In 2013, the NDIS was introduced in trial sites. It is being progressively rolled out across Australia from July 2016, with the scheme scheduled to be fully operational by 2020. At that point, the NDIS is expected to have largely replaced the provision of services under the NDA, except open employment services.

The NDIS changes how services are provided to people with disability. Eligibility is assessed against common criteria. Each participant receives an individual support plan and a funding package to pay for their support. The NDIS is not means tested and is an uncapped (demand-driven) scheme (Buckmaster 2017). Under the NDA, eligibility requirements varied between states and territories and service providers were mostly funded to deliver places in a set number of assistance programs.


Support provided under the National Disability Agreement

In 2018–19, around 230,000 people used National Disability Agreement (NDA) specialist disability support services, at a cost of $4.2 billion (AIHW 2020). This is 5.3% of the estimated 4.4 million people with disability in Australia (ABS 2019a; AIHW 2020).

The number of NDA service users has decreased in recent years as eligible service users progressively move to the National Disability Insurance Scheme (NDIS)—down from 280,000 in 2017–18 and 331,000 in 2016–17.

Of NDA service users:

  • the average age was 39
  • most (95%) were aged under 65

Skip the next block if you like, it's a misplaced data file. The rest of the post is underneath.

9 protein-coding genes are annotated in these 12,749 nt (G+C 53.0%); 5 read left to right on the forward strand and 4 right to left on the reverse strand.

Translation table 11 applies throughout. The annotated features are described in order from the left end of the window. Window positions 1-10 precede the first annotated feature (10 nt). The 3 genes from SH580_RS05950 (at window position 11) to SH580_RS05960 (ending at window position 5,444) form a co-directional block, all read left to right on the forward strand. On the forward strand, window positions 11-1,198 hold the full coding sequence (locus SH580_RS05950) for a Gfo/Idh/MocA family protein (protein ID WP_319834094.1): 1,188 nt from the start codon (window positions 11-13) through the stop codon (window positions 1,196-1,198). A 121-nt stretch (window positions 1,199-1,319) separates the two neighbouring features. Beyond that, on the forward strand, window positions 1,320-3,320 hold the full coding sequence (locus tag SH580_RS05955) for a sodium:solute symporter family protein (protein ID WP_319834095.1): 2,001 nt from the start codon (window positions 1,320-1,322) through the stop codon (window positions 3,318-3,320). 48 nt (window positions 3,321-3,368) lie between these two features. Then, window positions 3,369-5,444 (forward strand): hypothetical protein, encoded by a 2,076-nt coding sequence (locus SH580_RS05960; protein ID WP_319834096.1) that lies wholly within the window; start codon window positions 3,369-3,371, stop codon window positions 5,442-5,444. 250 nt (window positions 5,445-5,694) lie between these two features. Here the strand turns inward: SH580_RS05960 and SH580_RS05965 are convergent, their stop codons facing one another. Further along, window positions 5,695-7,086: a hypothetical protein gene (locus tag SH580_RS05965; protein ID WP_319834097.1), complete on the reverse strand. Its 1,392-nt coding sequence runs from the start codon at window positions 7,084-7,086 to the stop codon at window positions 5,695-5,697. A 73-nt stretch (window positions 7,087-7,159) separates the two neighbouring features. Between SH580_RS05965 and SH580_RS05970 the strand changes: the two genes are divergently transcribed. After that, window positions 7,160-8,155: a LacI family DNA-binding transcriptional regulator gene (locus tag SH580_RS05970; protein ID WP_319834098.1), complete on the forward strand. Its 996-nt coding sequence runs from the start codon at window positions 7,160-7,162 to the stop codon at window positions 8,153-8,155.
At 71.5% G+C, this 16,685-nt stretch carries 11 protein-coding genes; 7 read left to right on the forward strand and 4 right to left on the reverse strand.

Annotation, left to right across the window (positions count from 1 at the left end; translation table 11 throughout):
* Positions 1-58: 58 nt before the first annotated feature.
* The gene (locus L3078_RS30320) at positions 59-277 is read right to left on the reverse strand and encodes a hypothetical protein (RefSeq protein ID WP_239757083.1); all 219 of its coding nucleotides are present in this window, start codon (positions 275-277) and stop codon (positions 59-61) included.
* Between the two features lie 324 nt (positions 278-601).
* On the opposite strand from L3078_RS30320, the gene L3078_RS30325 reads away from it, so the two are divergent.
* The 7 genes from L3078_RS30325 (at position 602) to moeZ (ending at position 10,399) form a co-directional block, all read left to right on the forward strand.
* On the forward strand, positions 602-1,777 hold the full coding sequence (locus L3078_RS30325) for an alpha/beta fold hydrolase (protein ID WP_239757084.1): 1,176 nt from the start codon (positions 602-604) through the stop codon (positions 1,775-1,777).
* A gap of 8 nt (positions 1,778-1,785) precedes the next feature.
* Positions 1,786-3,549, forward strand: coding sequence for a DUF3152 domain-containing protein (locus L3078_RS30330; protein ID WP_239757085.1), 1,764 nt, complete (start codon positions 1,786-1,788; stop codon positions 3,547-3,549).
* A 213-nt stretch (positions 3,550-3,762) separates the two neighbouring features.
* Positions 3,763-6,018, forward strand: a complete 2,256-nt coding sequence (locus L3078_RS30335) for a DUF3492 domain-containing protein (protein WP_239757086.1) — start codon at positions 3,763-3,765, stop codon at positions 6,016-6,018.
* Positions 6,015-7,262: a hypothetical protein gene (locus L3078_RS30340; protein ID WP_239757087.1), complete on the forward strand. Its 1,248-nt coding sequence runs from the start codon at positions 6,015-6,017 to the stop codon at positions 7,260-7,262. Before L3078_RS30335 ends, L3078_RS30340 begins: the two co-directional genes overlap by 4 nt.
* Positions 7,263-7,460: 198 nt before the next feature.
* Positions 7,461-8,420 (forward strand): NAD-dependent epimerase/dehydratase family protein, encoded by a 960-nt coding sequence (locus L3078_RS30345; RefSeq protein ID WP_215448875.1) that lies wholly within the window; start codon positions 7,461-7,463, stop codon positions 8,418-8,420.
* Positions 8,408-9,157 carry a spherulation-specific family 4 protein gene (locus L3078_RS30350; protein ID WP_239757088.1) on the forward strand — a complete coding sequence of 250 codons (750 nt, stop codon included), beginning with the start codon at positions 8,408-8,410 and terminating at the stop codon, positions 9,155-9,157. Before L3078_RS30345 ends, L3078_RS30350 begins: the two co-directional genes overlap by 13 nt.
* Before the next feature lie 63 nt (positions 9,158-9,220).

• almost 3 in 5 (57%) were male
  • 5.5% were Aboriginal and Torres Strait Islander people
  • the most common disability groups were:
    • psychosocial (32% as a primary disability and 46% including primary and other significant disability)
    • physical (25% and 42%)
    • intellectual (15% and 18%)
  • 1 in 3 (33% or 77,000) used services largely expected to move to the NDIS (AIHW 2020).

The most commonly used NDA services in 2018–19 were:

  • open employment services (68%), which help people gain and/or retain employment in the open labour market
  • community support (21%), which help people with disability live in a non-institutional setting (AIHW 2020) (Table SERVICES.1).
Table SERVICES.1: NDA service type outlets and service users by service group, 2018–19

Service group

Service type outlets(a)

Service users

Change in service users

(2017–18 to 2018–19) (%)

Accommodation support

3,070

12,777

–54.9

Community support

1,339

48,131

–54.2

Community access

1,005

18,563

–47.9

Respite

799

12,933

–51.1

Open employment

3,612

156,789

15.2

Supported employment

243

7,692

–48.1

Advocacy, information, alternative forms of communication

190

. .

. .

Other support

93

. .

. .

Total

10,351

229,752

–18.0

. . Not applicable.